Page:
Q. My son is applying early decision to one school. But I know we won’t get the financial aid package until later. How can he say yes — if he’s accepted — if we don’t know what it’s going to cost?
— Hoping for aid

A. The college admissions process is a stressful one, and we hope your son gets into the college he’s hoping for.

But deciding how to apply — early decision, early action, regular, or rolling admissions — can be a tough one.

“Beware of applying early decision,” said David Slater, co-founder of College Benefits Research Group (CBRG). “As you stated, it is binding, so your son must attend the school if accepted, often before he is told how much financial aid will be received.”

Once bound to the school, Slater said, it is much more difficult to negotiate for additional aid.

“When applying ED, a financial aid estimate is usually given with or shortly after the acceptance as long as the school has received all required financial aid applications,” said Steven Sirot, co-founder of CBRG.

He said a family can request an “early read” of the potential financial aid award before applying, but the school is not bound to offer this amount.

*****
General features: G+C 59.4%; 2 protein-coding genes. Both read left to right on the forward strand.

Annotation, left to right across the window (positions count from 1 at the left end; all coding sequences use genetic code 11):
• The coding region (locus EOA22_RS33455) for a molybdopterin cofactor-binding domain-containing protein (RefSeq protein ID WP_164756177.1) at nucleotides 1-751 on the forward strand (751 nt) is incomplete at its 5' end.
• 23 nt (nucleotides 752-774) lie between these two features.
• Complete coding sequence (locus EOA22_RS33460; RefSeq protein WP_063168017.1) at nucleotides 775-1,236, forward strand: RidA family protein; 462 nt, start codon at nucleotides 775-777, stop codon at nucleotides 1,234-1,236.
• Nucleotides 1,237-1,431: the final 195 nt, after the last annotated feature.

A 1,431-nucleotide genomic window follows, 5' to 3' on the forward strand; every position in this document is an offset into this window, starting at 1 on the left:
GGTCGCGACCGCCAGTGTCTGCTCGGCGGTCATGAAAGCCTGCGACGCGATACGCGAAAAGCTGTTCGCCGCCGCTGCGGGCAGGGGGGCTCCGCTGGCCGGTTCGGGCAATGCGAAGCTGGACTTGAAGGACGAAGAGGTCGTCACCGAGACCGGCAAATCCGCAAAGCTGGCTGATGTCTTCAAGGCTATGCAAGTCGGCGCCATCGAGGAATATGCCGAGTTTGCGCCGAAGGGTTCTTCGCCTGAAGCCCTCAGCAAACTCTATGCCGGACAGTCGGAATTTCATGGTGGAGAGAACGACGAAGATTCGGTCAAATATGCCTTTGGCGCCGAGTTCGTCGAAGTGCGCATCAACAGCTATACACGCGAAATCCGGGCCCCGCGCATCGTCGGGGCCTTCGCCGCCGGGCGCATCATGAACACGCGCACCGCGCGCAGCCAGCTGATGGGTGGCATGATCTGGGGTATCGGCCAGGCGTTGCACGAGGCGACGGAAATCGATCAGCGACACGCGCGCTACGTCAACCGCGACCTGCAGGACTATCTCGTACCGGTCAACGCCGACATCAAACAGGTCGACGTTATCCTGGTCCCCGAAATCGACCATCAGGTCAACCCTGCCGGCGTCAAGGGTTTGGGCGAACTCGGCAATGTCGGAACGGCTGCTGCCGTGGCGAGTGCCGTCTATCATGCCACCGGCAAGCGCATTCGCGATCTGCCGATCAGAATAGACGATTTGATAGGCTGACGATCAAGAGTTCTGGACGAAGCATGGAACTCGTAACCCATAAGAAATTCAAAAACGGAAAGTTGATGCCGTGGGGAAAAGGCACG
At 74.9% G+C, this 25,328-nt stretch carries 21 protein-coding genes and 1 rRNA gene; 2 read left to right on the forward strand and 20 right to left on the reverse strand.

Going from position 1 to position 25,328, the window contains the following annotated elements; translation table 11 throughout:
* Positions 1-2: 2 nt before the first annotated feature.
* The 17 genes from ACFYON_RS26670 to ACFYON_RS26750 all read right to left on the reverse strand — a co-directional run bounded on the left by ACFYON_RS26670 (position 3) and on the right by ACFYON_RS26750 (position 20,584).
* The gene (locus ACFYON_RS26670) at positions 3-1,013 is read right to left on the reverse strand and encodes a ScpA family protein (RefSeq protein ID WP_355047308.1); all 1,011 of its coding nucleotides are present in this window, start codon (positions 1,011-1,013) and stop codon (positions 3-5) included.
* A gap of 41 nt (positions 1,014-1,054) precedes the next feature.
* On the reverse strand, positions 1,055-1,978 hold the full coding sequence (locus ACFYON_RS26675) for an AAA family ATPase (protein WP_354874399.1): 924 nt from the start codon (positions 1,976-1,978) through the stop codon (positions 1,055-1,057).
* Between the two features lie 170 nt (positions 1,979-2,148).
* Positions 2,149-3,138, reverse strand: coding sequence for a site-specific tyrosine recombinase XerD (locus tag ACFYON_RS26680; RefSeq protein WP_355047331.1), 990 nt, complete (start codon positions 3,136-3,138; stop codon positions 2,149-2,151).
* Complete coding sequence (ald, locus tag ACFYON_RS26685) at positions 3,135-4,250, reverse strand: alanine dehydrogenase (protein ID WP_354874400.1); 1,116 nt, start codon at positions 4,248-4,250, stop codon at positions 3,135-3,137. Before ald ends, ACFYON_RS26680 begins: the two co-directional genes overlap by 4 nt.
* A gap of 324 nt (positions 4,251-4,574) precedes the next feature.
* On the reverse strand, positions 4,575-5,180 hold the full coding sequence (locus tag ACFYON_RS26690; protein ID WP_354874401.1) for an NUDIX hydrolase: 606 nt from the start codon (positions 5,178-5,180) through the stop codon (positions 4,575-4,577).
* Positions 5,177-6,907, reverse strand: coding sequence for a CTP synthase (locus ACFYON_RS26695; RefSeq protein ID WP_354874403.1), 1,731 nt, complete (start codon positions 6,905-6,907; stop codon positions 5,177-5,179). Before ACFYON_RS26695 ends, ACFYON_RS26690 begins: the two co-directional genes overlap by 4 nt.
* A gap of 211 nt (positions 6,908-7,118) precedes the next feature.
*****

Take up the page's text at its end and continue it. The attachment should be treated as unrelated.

Therefore, Slater said, it is wise to be conservative and be prepared to pay the full amount if there is no calculated need.

“If there is a calculated need, it is imperative that the family researches how the school typically helps fill need,” Slater said. “Bottom line: educate yourself in the process.”

He said when applying early action — which is nonbinding — or regular decision, the financial aid awards can be sent anytime from shortly after applying to as late as April. Each school has their own policies as to when they may send them out.

Email your questions to ask@njmoneyhelp.com.

Karin Price Mueller writes the Bamboozled column for The Star-Ledger and she’s the founder of NJMoneyHelp.com. Click here to sign up for the NJMoneyHelp.com weekly e-newsletter. Like NJMoneyHelp.com on Facebook and follow it on Twitter

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